terrorism

United States: Protests target Confederate flag — symbol of a racist past that never died

“Protesters rallied in Columbia on Tuesday to demand the flag's removal from South Carolina's state capitol,” the BBC reported on June 24.

The protest comes in the aftermath of the racist mass murder carried by Dylann Roof on June 17 in Charleston, South Carolina. Roof, who killed nine people in a historic African American church, was photographed with the flag, which still flies over the state's capitol.

Rojava fights off new IS attack


Turkish-backed terrorists have massacred civilians in Kobanê. Photo: Kurdish Resistance & Liberation/Facebook.

Rojava fights off new Islamic State attack

The Kurdish town of Kobane in northern Syria was attacked on June 25 by forces from the self-styled Islamic State (IS) terrorist group, which crossed from Turkey. This was the first significant IS attack on the town since a five-month siege was repulsed in January.

The attack appears to be a Turkish-backed response to recent military gains made by the Kurdish-led forces of the Women's Defence Units (YPJ) and People's Defence Units (YPG).

The Charleston massacre's political roots


The original African Methodist Episcopal church, Charleston, which was burned down by a white mob after Denmark Vesey's planned slave uprising in 1822.

The mass murder of nine African Americans in Charleston, South Carolina, by a white racist on June 17 has been widely denounced. But to understand this hate crime — a terrorist attack — it has to be put into the broader political context.

Tony Abbott’s assault on democratic rights

It has become a disturbing hallmark of the current government that the degree to which Prime Minister Tony Abbott adopts the style of a Nazi leader addressing the Nuremburg Rally is a reflection of the policies being foreshadowed. At Abbott's June 23 press conference, the flag count was up to 10. The parliamentary sitting week that followed was an assault on democratic rights.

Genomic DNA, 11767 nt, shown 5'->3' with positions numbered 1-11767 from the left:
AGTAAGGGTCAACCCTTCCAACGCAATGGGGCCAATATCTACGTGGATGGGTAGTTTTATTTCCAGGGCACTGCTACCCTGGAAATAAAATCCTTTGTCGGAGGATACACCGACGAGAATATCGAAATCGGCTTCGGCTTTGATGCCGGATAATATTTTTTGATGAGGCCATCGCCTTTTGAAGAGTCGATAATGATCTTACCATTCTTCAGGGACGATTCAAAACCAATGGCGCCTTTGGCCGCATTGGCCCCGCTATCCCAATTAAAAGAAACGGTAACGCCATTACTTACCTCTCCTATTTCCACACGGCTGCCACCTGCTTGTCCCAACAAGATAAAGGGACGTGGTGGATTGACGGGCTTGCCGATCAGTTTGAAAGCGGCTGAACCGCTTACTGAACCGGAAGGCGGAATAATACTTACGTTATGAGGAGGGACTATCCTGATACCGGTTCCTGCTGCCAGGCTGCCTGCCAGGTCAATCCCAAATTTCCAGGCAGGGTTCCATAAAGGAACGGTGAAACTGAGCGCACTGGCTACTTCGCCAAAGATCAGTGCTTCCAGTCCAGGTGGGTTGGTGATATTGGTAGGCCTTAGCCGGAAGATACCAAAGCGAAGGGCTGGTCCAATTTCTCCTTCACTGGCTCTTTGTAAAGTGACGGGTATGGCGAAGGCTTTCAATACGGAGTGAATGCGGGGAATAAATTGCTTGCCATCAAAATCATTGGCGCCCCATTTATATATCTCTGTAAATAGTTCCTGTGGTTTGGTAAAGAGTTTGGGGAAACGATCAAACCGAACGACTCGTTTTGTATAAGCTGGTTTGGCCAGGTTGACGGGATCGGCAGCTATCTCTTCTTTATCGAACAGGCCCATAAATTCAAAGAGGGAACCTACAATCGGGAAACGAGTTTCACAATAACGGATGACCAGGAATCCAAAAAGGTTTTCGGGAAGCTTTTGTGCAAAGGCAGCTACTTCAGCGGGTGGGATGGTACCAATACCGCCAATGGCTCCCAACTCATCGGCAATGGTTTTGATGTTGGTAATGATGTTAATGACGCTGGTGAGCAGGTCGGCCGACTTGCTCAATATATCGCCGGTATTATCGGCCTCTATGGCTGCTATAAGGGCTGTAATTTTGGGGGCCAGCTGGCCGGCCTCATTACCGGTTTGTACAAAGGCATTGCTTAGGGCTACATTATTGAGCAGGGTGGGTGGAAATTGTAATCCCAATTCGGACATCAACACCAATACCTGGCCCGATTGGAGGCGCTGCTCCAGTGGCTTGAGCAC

United States: Charleston killings an act of white terror

The domestic act of terror at a historic African-American Church in South Carolina has quickly been branded as a “hate crime” by US officials, and the white man who perpetrated it is described as a “troubled” person who was otherwise “sweet and quiet”.

This is a predictable media narrative has to many for whom the racist and white supremacist motives behind the killing are transparent.

Letter from the US: The racist Charleston massacre has clear political roots


A Black Lives Matter protest last August in New York. Photo by Edward Leavy.

The mass murder of nine African Americans in Charleston, South Carolina by a white racist has been widely denounced. But to understand this hate crime – a terrorist attack – it has to be put into a broader political context.

Charleston killings 'a symbolic attack on the Black community'

The murder of nine people in a historic Black South Carolina church is both a deep tragedy and a strong symbolic attack on the Black community, civil rights activist and writer Kevin Alexander Gray told TeleSUR English.

Three men and six women, including South Carolina Democrat Senator Reverand Clementa Pinckney, were shot dead in a mass shooting at the Emanuel African Methodist Episcopal Church on June 17.

United States: 'Hate crime' at historic Black church leaves nine dead in Charleston

Police are searching for a gunman who killed nine people and injured several others at a historic African American church in downtown Charleston, South Carolina, in what is being called a hate crime by local officials.

As of the morning of June 18, the perpetrator was still at large, local police officials said. “I do believe this is a hate crime,” the police chief, Greg Mullen, said during a late night statement, according to the Washington Post.

'Lethal Allies' author to speak across Australia on British collusion in Ireland

British police and soldiers colluded in state terror with loyalist gunmen and bombers in the murders of over 120 Catholic civilians in the Northern Ireland conflict. They then covered up their misdeeds.

That is the unchallenged finding of 15 years of research by The Pat Finucane Centre and Justice for the Forgotten in Ireland, now chronicled in the acclaimed book Lethal Allies: British Collusion in Ireland whose author, Anne Cadwallader, is visiting Australia this month (details below).

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